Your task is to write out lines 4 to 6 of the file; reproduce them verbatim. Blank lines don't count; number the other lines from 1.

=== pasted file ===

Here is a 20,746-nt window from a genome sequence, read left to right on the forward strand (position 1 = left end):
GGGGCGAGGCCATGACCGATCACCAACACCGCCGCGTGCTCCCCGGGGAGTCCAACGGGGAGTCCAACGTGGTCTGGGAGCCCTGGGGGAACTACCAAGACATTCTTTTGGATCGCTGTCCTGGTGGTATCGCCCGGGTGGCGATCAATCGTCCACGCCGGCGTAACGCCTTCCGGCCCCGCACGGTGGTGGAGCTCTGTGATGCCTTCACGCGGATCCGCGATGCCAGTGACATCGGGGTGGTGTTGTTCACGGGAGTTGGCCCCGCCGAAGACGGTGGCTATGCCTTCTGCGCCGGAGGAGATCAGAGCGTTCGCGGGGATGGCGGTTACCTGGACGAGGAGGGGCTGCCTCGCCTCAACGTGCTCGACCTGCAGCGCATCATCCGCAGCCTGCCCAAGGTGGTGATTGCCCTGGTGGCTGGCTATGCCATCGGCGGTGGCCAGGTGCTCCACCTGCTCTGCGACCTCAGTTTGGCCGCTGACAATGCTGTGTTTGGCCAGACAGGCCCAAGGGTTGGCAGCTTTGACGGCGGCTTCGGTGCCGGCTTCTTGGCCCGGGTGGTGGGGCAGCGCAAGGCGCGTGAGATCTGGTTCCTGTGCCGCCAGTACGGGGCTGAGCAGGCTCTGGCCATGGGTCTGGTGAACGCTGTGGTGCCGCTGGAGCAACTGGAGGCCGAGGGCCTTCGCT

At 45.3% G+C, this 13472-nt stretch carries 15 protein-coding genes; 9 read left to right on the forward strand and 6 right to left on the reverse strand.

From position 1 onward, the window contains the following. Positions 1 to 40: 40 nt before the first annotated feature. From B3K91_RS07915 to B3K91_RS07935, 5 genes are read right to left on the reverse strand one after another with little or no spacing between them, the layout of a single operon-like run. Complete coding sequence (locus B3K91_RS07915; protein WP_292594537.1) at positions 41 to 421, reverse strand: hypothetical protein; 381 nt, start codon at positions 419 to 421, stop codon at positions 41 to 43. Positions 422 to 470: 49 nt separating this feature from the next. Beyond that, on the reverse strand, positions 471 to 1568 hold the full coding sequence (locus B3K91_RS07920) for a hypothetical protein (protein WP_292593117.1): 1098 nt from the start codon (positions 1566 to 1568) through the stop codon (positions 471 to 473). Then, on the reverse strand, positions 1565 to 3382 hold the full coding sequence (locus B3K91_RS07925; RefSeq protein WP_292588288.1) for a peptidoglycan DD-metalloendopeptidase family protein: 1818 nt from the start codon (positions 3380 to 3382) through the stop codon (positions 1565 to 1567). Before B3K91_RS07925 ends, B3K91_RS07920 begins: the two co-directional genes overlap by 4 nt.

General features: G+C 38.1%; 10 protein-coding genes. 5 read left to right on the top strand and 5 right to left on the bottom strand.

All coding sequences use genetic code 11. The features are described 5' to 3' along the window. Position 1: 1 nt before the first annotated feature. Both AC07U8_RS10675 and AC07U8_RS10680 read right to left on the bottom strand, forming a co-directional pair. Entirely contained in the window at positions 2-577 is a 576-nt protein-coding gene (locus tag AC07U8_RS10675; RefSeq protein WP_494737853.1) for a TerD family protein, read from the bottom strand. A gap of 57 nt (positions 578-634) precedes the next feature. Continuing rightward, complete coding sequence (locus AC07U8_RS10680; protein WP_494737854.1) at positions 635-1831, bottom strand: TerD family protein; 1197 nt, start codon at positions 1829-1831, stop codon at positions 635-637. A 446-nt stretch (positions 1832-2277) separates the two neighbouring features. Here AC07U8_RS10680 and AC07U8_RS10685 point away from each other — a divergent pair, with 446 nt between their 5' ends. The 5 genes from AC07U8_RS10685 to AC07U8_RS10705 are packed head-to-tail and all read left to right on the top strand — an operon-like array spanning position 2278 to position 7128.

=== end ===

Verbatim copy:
From position 1 onward, the window contains the following. Positions 1 to 40: 40 nt before the first annotated feature. From B3K91_RS07915 to B3K91_RS07935, 5 genes are read right to left on the reverse strand one after another with little or no spacing between them, the layout of a single operon-like run. Complete coding sequence (locus B3K91_RS07915; protein WP_292594537.1) at positions 41 to 421, reverse strand: hypothetical protein; 381 nt, start codon at positions 419 to 421, stop codon at positions 41 to 43. Positions 422 to 470: 49 nt separating this feature from the next. Beyond that, on the reverse strand, positions 471 to 1568 hold the full coding sequence (locus B3K91_RS07920) for a hypothetical protein (protein WP_292593117.1): 1098 nt from the start codon (positions 1566 to 1568) through the stop codon (positions 471 to 473). Then, on the reverse strand, positions 1565 to 3382 hold the full coding sequence (locus B3K91_RS07925; RefSeq protein WP_292588288.1) for a peptidoglycan DD-metalloendopeptidase family protein: 1818 nt from the start codon (positions 3380 to 3382) through the stop codon (positions 1565 to 1567). Before B3K91_RS07925 ends, B3K91_RS07920 begins: the two co-directional genes overlap by 4 nt.

General features: G+C 38.1%; 10 protein-coding genes. 5 read left to right on the top strand and 5 right to left on the bottom strand.

All coding sequences use genetic code 11. The features are described 5' to 3' along the window. Position 1: 1 nt before the first annotated feature. Both AC07U8_RS10675 and AC07U8_RS10680 read right to left on the bottom strand, forming a co-directional pair. Entirely contained in the window at positions 2-577 is a 576-nt protein-coding gene (locus tag AC07U8_RS10675; RefSeq protein WP_494737853.1) for a TerD family protein, read from the bottom strand. A gap of 57 nt (positions 578-634) precedes the next feature. Continuing rightward, complete coding sequence (locus AC07U8_RS10680; protein WP_494737854.1) at positions 635-1831, bottom strand: TerD family protein; 1197 nt, start codon at positions 1829-1831, stop codon at positions 635-637. A 446-nt stretch (positions 1832-2277) separates the two neighbouring features. Here AC07U8_RS10680 and AC07U8_RS10685 point away from each other — a divergent pair, with 446 nt between their 5' ends. The 5 genes from AC07U8_RS10685 to AC07U8_RS10705 are packed head-to-tail and all read left to right on the top strand — an operon-like array spanning position 2278 to position 7128.